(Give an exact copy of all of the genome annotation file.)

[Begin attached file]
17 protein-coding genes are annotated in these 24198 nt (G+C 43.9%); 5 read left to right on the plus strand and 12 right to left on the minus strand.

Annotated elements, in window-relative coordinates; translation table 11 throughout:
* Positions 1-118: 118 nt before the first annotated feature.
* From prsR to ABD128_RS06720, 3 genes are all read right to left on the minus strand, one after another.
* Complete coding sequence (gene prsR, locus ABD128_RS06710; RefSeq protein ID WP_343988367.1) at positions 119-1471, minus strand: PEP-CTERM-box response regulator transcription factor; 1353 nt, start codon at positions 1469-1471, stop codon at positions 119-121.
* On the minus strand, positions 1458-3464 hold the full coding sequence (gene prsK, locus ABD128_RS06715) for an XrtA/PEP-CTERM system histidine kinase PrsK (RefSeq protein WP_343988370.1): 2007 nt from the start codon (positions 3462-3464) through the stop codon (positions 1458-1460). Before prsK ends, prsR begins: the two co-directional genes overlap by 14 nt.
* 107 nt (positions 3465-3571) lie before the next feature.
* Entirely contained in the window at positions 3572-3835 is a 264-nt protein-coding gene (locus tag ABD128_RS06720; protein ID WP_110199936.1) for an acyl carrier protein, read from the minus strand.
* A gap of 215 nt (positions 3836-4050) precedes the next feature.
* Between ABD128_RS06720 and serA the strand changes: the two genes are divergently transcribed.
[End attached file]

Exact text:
17 protein-coding genes are annotated in these 24198 nt (G+C 43.9%); 5 read left to right on the plus strand and 12 right to left on the minus strand.

Annotated elements, in window-relative coordinates; translation table 11 throughout:
* Positions 1-118: 118 nt before the first annotated feature.
* From prsR to ABD128_RS06720, 3 genes are all read right to left on the minus strand, one after another.
* Complete coding sequence (gene prsR, locus ABD128_RS06710; RefSeq protein ID WP_343988367.1) at positions 119-1471, minus strand: PEP-CTERM-box response regulator transcription factor; 1353 nt, start codon at positions 1469-1471, stop codon at positions 119-121.
* On the minus strand, positions 1458-3464 hold the full coding sequence (gene prsK, locus ABD128_RS06715) for an XrtA/PEP-CTERM system histidine kinase PrsK (RefSeq protein WP_343988370.1): 2007 nt from the start codon (positions 3462-3464) through the stop codon (positions 1458-1460). Before prsK ends, prsR begins: the two co-directional genes overlap by 14 nt.
* 107 nt (positions 3465-3571) lie before the next feature.
* Entirely contained in the window at positions 3572-3835 is a 264-nt protein-coding gene (locus tag ABD128_RS06720; protein ID WP_110199936.1) for an acyl carrier protein, read from the minus strand.
* A gap of 215 nt (positions 3836-4050) precedes the next feature.
* Between ABD128_RS06720 and serA the strand changes: the two genes are divergently transcribed.